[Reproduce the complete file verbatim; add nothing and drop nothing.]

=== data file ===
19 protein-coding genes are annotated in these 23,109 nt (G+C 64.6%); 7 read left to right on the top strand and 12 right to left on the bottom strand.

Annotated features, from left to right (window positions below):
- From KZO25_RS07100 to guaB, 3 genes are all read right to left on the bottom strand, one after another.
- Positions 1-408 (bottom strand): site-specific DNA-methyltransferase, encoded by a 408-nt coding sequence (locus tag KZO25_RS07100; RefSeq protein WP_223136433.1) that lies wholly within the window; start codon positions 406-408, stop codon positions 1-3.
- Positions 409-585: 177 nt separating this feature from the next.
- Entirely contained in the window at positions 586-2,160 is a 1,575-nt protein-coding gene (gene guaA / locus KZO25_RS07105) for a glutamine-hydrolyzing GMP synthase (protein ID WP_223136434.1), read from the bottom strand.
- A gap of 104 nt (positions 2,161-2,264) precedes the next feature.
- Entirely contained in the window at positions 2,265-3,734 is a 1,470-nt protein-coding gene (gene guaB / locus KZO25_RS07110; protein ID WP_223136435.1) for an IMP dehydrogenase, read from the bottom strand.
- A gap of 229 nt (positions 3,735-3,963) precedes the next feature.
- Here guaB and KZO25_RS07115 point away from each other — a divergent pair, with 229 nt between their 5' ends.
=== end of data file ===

19 protein-coding genes are annotated in these 23,109 nt (G+C 64.6%); 7 read left to right on the top strand and 12 right to left on the bottom strand.

Annotated features, from left to right (window positions below):
- From KZO25_RS07100 to guaB, 3 genes are all read right to left on the bottom strand, one after another.
- Positions 1-408 (bottom strand): site-specific DNA-methyltransferase, encoded by a 408-nt coding sequence (locus tag KZO25_RS07100; RefSeq protein WP_223136433.1) that lies wholly within the window; start codon positions 406-408, stop codon positions 1-3.
- Positions 409-585: 177 nt separating this feature from the next.
- Entirely contained in the window at positions 586-2,160 is a 1,575-nt protein-coding gene (gene guaA / locus KZO25_RS07105) for a glutamine-hydrolyzing GMP synthase (protein ID WP_223136434.1), read from the bottom strand.
- A gap of 104 nt (positions 2,161-2,264) precedes the next feature.
- Entirely contained in the window at positions 2,265-3,734 is a 1,470-nt protein-coding gene (gene guaB / locus KZO25_RS07110; protein ID WP_223136435.1) for an IMP dehydrogenase, read from the bottom strand.
- A gap of 229 nt (positions 3,735-3,963) precedes the next feature.
- Here guaB and KZO25_RS07115 point away from each other — a divergent pair, with 229 nt between their 5' ends.